Friday, October 20, 2006

Carfree spaces

I think that I would enjoy living in a carfree area a great deal. I find these attributes very attractive:

  • cleaner air
  • less noise
  • closer-knit communities
  • safety, especially for children
  • better exercise for everyone
  • having less stress, and living around people with less stress
  • getting what we need locally (instead of from oil far away)
  • reduced dependence on government, major industry, and infrastructure

I saw this picture at, and found it beautiful:

Center of Groningen, The Netherlands
Part of the large nearly carfree center.

I read through the Wikipedia article List of car-free places with great interest, only to discover that the U.S. has very little to offer. Basically, Mackinac Island and Fire Island are your only real car-free options.

There is some mention of massive pedestrian shopping malls, but that's not what I'm looking for. It's not about shopping!

Why don't more cities have car-free spaces? Why doesn't each major city pick one district and make it car-free. Over time, some people will migrate in, and some will migrate out, depending on their taste. In 10 years, you'll know if you should grow it or shrink it.

For the Seattle, I propose Broadway on Capitol Hill.

How much can you do on a bike?

Bikes at Work has some impressive examples:

delivering 10 bags of groceries plus 15 rolls of paper towels and 70 packages of toilet paper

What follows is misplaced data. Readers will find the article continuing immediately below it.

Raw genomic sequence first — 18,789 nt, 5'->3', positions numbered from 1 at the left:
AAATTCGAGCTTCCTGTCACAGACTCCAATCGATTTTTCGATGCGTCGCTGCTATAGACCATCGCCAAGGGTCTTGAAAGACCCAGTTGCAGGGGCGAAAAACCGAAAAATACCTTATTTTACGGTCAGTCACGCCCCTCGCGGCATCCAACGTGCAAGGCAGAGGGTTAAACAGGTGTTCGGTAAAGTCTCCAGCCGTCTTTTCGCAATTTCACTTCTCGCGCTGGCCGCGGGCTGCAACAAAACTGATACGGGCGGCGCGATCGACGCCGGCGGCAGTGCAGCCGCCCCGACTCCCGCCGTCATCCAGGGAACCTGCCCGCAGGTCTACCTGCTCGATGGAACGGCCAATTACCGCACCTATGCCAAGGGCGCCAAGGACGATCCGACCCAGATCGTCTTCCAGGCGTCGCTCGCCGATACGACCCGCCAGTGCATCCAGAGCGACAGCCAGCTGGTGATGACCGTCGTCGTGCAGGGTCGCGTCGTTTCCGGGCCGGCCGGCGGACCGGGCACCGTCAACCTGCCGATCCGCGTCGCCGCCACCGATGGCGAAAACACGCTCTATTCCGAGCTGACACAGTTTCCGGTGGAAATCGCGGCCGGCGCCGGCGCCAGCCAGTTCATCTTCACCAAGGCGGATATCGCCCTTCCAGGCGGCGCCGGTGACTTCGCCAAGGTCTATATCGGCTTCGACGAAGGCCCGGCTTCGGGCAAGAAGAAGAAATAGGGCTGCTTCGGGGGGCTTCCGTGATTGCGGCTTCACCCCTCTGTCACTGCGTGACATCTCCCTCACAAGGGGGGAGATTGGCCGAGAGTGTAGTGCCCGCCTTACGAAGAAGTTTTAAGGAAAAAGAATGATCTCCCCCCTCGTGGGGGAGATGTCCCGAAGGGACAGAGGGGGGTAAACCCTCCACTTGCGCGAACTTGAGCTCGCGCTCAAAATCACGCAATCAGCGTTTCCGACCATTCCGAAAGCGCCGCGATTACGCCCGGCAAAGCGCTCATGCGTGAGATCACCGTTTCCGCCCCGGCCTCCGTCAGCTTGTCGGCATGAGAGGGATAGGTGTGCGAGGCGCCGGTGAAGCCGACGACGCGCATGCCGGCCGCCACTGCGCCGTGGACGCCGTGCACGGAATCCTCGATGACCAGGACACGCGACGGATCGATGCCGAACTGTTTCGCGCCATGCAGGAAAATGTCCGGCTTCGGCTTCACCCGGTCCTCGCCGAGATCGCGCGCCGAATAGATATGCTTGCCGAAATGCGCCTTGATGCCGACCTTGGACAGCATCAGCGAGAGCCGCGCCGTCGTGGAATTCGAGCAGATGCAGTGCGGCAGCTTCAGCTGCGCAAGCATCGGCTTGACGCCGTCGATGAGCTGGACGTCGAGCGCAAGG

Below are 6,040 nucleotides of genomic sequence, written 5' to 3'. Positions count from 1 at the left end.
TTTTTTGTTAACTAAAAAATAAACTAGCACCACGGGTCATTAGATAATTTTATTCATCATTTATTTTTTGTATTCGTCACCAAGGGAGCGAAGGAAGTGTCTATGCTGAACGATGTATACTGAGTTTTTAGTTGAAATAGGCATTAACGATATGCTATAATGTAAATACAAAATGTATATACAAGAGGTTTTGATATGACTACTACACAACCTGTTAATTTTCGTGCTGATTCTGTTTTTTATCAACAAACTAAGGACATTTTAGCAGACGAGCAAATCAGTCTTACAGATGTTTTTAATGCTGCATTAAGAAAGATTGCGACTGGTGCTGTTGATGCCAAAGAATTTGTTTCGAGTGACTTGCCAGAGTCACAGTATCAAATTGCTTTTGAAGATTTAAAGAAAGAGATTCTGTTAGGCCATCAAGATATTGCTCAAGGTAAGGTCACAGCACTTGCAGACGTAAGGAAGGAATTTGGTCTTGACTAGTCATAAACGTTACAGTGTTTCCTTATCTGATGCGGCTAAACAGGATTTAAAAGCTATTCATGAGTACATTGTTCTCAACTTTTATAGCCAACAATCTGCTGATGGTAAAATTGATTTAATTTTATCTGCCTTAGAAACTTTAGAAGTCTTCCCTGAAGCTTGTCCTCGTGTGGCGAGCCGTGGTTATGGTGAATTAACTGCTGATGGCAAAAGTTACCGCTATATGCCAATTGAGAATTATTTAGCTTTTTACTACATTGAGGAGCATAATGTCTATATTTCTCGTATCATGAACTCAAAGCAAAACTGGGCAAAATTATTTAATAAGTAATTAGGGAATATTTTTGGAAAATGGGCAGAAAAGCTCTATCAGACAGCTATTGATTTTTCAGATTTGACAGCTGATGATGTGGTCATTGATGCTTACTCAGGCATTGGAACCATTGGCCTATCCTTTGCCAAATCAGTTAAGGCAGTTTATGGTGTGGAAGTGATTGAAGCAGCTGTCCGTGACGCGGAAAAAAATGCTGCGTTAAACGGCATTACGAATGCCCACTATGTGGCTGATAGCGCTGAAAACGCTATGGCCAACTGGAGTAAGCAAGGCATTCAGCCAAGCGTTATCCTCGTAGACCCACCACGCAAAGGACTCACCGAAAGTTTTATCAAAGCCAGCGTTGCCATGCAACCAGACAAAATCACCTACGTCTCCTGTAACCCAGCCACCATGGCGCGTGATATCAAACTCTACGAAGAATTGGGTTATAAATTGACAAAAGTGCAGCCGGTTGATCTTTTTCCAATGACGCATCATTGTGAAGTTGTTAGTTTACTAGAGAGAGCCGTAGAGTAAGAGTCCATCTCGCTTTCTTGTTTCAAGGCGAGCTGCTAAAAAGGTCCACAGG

And I thought pulling 3 kids was a lot!  So now I'm all excited about how much I can do with a bike, instead of using the car.  If I can keep up the riding through the winter, then by spring I should be in good enough shape to start taking on a bit more.

What else can be done on a bike?

Bicycling a lot

Can it really be so long? 14 years?

When I was in high school, I started bicycling a lot. I rode to school every day. It was only 2 miles each way, but it made a difference. My dad & I would go for 30 mile rides each Wednesday, in the hilly Appalacians. A couple times we did the MS150, a fund-raiser ride for 150 miles in 2 days. I weight about 180lbs-190lbs, and didn't think about it at all.

Then I went to college, and stopped riding. I started smoking, made things worse a lot faster. I gained about 10lbs / year for a while.

Eventually I quit the smoking, but it was only this past spring that I really got any regular exercise. (a few summers ago I started doing a bit of exercise every day, mixing it up - swimming with my son, walking to/form work, in-line skates. I lost 15lbs from my peak of 280lbs, but the habit didn't stick when the weather changed).